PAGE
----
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Schools aim to bridge a lingering racial divide

Group dialogues bring parents together to discuss racism, need for more participation in school activities

During a group exercise at the Franklin D. Roosevelt School in Hyde Park, teachers and parents were asked to take a step forward or backward depending on how they answered questions.

Aram Boghosian for The Boston Globe

During a group exercise at the Franklin D. Roosevelt School in Hyde Park, teachers and parents were asked to take a step forward or backward depending on how they answered questions.

With each step, the divide among the 11 parents and teachers gathered at Roosevelt K-8 School in Hyde Park grew wider.

They had started on the same red line in the gymnasium, then edged forward or backward depending on how they answered such questions as whether they had been targeted by racial slurs or had known someone killed by violence. By the end of the exercise, most white participants wound up at the front of the gym, and most black attendees toward the back.

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“How does it feel to be where you are?” a facilitator asked.

What unfolded next was a frank discussion about race and racism, with participants pondering the role skin color may have played in their lives. Not exactly the kind of discussion they would broach during chance encounters on the schoolyard or at the PTO bake sale.

In a school system where race remains a highly sensitive topic 40 years after desegregation polarized the city, Roosevelt is among a growing number of schools tackling the issue head-on, holding a series of “race dialogues” with small groups of parents and teachers. The program, which started four years ago with the YWCA, aims to bridge an unspoken, and often unintentional, racial divide.

Organizers hope the talks will build a more cohesive community that will lead to greater involvement by all parents, reduce gaps in achievement among students of different backgrounds, and instill more trust in schools.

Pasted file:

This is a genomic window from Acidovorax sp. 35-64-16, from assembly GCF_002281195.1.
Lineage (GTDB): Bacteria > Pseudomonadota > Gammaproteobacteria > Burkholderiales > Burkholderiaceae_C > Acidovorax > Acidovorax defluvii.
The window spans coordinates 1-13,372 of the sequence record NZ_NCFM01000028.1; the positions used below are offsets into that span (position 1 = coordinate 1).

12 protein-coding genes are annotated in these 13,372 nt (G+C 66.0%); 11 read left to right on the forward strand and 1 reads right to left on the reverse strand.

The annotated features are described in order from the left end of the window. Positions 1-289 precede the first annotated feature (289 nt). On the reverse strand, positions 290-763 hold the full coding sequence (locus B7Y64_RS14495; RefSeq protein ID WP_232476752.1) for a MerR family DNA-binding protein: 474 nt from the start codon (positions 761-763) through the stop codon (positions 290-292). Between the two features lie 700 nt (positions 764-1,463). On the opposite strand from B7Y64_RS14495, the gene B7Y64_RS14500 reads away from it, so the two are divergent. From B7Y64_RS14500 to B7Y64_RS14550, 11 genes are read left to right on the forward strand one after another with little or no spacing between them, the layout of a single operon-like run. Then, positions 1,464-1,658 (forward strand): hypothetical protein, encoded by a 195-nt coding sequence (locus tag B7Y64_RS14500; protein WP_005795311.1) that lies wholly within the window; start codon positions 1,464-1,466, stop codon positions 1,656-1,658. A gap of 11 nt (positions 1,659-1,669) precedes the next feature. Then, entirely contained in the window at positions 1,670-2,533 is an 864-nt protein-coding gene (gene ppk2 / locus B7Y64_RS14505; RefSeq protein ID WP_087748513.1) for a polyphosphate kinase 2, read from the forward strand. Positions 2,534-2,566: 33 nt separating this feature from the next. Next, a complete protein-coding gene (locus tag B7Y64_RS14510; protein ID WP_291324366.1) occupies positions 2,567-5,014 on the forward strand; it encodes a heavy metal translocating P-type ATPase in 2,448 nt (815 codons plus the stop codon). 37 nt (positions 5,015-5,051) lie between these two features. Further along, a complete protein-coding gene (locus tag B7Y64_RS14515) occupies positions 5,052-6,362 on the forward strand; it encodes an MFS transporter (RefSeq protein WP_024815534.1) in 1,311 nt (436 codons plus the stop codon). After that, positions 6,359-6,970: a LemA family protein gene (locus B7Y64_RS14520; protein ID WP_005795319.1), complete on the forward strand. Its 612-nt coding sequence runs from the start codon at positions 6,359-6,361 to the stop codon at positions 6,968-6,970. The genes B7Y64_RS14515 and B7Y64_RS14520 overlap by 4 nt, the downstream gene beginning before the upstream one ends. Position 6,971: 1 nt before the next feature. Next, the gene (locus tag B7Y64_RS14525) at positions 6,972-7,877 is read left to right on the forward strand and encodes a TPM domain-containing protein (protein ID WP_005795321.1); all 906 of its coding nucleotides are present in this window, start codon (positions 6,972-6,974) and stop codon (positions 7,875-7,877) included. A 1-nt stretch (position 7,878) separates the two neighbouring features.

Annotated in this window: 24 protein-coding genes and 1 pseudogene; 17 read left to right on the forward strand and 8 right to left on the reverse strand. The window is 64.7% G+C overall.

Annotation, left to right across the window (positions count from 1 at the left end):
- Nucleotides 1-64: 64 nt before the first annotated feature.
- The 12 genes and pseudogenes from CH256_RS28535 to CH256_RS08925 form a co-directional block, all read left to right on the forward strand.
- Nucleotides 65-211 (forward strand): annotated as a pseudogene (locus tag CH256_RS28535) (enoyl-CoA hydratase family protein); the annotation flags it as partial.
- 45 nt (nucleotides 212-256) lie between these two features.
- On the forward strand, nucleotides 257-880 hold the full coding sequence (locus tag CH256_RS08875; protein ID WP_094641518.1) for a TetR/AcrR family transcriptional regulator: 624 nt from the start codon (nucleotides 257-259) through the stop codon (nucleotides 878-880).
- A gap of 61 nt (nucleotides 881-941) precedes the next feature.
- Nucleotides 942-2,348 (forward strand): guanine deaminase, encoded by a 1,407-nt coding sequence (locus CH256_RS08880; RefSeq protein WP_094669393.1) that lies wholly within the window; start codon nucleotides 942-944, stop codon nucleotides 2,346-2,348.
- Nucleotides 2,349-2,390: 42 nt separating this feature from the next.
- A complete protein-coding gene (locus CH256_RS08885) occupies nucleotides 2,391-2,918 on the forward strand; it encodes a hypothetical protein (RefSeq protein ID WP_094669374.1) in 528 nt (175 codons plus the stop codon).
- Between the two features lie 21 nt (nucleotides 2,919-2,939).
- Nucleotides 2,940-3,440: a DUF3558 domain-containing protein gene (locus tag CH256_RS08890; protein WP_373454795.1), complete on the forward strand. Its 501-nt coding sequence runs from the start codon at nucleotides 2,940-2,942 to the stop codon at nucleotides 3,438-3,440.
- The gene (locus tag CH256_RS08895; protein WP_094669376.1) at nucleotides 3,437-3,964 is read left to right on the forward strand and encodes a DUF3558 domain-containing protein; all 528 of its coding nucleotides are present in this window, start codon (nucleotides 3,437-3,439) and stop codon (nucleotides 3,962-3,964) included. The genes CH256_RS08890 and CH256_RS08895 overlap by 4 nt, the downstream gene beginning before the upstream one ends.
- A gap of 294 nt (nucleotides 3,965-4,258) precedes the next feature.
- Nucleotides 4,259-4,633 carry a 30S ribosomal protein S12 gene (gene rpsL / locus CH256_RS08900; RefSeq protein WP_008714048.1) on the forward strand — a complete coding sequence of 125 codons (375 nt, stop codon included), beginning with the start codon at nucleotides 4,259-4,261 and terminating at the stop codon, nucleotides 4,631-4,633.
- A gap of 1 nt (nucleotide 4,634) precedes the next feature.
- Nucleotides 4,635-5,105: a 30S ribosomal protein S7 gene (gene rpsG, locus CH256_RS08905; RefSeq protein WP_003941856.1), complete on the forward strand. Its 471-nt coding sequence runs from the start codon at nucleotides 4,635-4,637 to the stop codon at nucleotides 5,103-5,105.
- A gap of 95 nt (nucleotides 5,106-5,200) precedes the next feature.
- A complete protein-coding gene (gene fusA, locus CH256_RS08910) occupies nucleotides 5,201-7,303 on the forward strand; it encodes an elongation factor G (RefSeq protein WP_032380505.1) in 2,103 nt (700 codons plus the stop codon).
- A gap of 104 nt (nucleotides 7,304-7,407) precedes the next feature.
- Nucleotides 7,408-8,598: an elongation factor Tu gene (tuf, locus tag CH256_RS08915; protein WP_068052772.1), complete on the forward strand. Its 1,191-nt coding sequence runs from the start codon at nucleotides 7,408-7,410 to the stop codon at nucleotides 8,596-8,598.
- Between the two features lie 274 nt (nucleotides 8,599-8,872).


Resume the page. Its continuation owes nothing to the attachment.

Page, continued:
For many parents who grew up in Boston, stepping inside a city school can bring back painful memories of court-ordered busing.

“Race is such a key issue in BPS,” said Becky Shuster, a Roosevelt parent who is white and one of the creators of the talks. “The issue of race infiltrates every aspect of our community, from the challenges of the achievement gap to the school assignment process to our values.”

So far, dialogues have been held in five Boston schools, including Curley K-8 in Jamaica Plain and Gardner Pilot Academy in Allston.

But more schools should have the talks, said Carroll Blake, executive director of the school system’s achievement gap initiatives, adding that they hold great potential in eradicating racism.

About 83 percent of students in the Boston public schools identify as black, Hispanic, or Asian; only 13 percent are white.

“When you talk about race, people get nervous or scared: it’s like opening a Pandora’s box,” Blake said. “But when we don’t talk about it, it’s like the elephant in the room.”

In a school system that has seen an infusion of families from dozens of countries, the quiet divide among parents has moved considerably away from the classic black-and-white paradigm that dominated the busing crisis, requiring a more complex solution. Parents not only have to bridge numerous cultural, religious, and economic differences, but also in many cases language barriers.

Parents and administrators at the Mendell Elementary School in Roxbury picked up on this awkward divide a few years ago, as more middle-class families, largely white ones, sent their children to the school. The new parents, fired up to help boost the school’s fortunes, revitalized the parent council, started new afterschool clubs, and hosted fund-raisers.

Yet they struggled to get much participation from parents of the other children. Principal Julia Bott, who had created a family-engagement team to get all parents involved, decided to give the race dialogues a try.